“Hey, Grampa, do you think I could’ve been a Flying Hellfish?” – Bart Simpson
“You’re a gutsy daredevil with a give ’em hell attitude and a fourth grade education, you coulda made sergeant.” – Abe “Grampa” Simpson
Since Zombie Simpsons has no choice but to copy the format and characters of The Simpsons, it’s basically inevitable that they have to repeat the same ideas and even story structures. Sometimes they’re at least a little clever about it, other times, as in “Gorgeous Grampa”, they basically just put an old episode on the copy machine and hope that the inevitable degradation in quality keeps people from noticing what they did.
Both “Gorgeous Grampa” and “Raging Abe Simpson and His Grumbling Grandson in ‘The Curse of the Flying Hellfish’” revolve around three main characters: Bart, Grampa and Burns. And both episodes have each character relating to one another in the same manner: Burns and Grampa delve back into something from their pasts, Bart gets caught up in it, and eventually helps Grampa defeat Burns. The specifics are, of course, a bit different, and even if you set aside the xeroxed nature of “Gorgeous Grampa”’s plot, they’re also where Zombie Simpsons collapses into incoherence while The Simpsons steams smoothly ahead all the way to seeing Kraftwerk in Stuttgart.
For starters, just consider the physical nature of the two. In “Raging Abe Simpson and His Grumbling Grandson”, Grampa is depicted right up until the end pretty much as he’s always been: feeble, easily confused, and generally a mess. His pants fall down, he evades Burns’ assassination attempts mostly by tripping, and when confronted by Burns he gives up instantly and hands over the key. It isn’t until the end, when he’s first inspired by Bart and then fearful for his grandson’s life, that he becomes the great soldier he once was. Grampa is still Grampa, until the story and his character give him a reason to become a badass.
Compare that to “Gorgeous Grampa”, where hapless, feeble old Abe just up and decides that he’s going to start wrestling again and instantly slips right back into the ring to fly around like it was old times. As with so many episodes of Zombie Simpsons, there isn’t really anything compelling Grampa’s transformation, it happens just because.
This is the least wrinkled Grampa has ever looked.
Nor is the lunacy limited to Grampa. It’s easy to understand that Burns would be willing to kill Abe over priceless art. Not letting anyone get between him and wealth is the rock bottom foundation of Burns as a person. It’s not so easy to swallow Burns as a closet wrestling junkie who’s willing to put on an extravagant show so that he can see old guys pretend to battle one another.
Bart’s bizarre actions are perhaps even harder to take. Not only does he come to love being booed for basically no reason (and the fact that the episode wrings its hands and exposits about it several times doesn’t make it any more believable), but the things we see him do make absolutely no sense. Wrestling villains can be villains because wrestling is scripted. But Bart starts acting like a wrestler at a baseball game and in school, which isn’t going to get anyone to love-hate him the way people love-hate wrestling villains, it’s just going to get him kicked off the baseball team and given detention.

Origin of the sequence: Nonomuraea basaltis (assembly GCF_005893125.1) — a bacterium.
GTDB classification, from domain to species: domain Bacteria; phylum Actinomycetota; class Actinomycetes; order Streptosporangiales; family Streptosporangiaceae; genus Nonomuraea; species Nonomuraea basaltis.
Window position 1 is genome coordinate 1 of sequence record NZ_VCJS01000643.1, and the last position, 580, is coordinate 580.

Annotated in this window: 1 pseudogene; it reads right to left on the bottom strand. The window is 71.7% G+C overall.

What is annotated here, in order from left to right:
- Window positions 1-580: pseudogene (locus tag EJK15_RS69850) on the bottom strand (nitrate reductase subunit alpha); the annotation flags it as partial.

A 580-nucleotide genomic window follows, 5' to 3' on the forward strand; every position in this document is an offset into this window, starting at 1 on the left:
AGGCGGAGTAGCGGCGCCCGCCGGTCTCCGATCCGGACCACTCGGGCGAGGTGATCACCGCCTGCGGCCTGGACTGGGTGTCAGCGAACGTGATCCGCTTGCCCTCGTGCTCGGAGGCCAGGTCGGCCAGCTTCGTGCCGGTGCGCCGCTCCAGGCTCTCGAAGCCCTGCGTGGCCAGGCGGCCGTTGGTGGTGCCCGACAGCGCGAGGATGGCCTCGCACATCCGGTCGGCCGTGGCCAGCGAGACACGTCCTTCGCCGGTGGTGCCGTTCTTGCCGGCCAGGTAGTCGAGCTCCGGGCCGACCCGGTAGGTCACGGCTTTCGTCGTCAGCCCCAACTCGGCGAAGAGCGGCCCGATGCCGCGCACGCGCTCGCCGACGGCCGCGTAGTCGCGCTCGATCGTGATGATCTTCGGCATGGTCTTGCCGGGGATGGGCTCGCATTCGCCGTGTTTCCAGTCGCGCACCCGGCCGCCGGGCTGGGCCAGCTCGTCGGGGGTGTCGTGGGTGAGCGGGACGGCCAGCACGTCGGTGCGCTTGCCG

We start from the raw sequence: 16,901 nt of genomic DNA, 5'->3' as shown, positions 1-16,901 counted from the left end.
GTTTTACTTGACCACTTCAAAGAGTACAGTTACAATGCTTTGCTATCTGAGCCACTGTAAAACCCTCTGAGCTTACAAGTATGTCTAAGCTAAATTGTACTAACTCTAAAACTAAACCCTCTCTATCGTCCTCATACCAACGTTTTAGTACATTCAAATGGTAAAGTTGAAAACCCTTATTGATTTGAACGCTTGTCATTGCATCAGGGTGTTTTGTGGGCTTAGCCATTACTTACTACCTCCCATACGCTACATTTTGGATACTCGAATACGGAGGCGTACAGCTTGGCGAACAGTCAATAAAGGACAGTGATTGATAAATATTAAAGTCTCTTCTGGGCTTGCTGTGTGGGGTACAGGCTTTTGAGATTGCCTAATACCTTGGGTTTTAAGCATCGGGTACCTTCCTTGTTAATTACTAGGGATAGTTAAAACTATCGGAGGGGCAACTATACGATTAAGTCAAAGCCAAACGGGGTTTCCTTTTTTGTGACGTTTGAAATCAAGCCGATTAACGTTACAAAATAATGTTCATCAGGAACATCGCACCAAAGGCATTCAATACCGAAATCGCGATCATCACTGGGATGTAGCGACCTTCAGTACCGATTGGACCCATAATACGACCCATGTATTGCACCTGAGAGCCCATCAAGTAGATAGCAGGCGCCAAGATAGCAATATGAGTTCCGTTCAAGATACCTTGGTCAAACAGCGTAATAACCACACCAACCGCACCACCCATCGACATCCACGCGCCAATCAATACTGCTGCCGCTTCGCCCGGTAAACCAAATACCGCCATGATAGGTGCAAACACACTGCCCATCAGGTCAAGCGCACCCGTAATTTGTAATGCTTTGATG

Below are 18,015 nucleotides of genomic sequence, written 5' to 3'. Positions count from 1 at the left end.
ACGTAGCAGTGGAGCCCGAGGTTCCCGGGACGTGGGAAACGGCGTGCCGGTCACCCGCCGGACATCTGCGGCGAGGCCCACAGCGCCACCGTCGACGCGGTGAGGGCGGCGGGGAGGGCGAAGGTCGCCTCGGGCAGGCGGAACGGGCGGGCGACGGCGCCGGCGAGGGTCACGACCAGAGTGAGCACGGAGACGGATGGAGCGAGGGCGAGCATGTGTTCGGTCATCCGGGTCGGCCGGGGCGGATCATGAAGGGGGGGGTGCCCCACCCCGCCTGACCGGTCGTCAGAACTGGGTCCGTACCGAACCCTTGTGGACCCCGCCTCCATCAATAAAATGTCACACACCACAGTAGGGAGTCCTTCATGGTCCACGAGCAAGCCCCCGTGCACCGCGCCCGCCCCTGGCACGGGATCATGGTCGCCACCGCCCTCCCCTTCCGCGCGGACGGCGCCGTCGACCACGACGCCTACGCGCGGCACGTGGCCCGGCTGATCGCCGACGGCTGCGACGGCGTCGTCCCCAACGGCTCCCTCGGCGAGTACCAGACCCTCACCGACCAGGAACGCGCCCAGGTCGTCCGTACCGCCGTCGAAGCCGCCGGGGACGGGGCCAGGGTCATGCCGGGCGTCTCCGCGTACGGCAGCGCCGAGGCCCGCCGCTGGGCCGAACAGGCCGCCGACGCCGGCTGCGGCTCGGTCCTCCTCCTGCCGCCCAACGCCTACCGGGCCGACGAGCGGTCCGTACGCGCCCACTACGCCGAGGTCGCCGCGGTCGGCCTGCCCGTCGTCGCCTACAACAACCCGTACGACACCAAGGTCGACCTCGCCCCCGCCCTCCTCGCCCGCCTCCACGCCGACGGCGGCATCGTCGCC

Worse, dropping his wrestling antics into Little League is the simplest kind of empty headed desperation humor. Watching it, I was reminded of nothing so much as Moe and his puzzlement at people booing his giant lollypop in “They Saved Lisa’s Brain”:
One of these is intentionally bad, the other is just bad.
Smashing two different things together with no regard for context, character, or anything else is about as lazy and hacktacular as scripted comedy can get. It’s also why they had Burns not know that wrestling is fake: it’s so out of character! Well, yeah, it is, but that doesn’t even make it clever, much less funny.
At the end, the whole thing collapses under the weight of its contradictions and shortcuts as Burns, who has apparently just been standing there, gets picked up and spun around the ring by Grampa. It has nothing to do with what we’ve seen so far, but they once again backed themselves into a completely predictable corner and needed a way out, and what better way that to have one old man hoist up another and spin him around?
“Raging Abe Simpson and His Grumbling Grandson”, however, didn’t need a last second turn to wrap things up. The fight between Burns and Abe has been brewing for the whole episode before Grampa defeats him and throws him out of the Hellfish. Its twist ending isn’t a nonsensical turn of events, it’s the rather cruel joke that the douchebag German aristocrat gets the loot, with Grampa even saying, “I guess he deserves it more than I do”. Things don’t need to be perfectly real-world believable so long as they’re going somewhere and you’re having fun along the way; too bad Zombie Simpsons forgot that while the copy machine was running.
—Begin Shameless Self Promotion—
Well, it finally happened. Six months behind schedule, and three days late thanks to some technical fun with Amazon, the spinoff site is finally ready to put on its big kid pants and head for the deep end of the internet. The Ann Arbor Review of Books has published its first Kindle issue, which you can acquire for the low, low price of just $2.99. Inside, our sometime guest bloggers Lenny and Wesley compliment excellent television shows while I compare Lincoln unfavorably to Django Unchained, and that’s not even the half of it:
You can purchase it directly from Amazon right now, but like the Zombie Simpsons mini-book, all of the words will eventually be free to read on-line. It worked for a book, so now we’re trying it with a magazine. If you enjoy my Simpsons bitching, I can assure you that this is just as half-assed.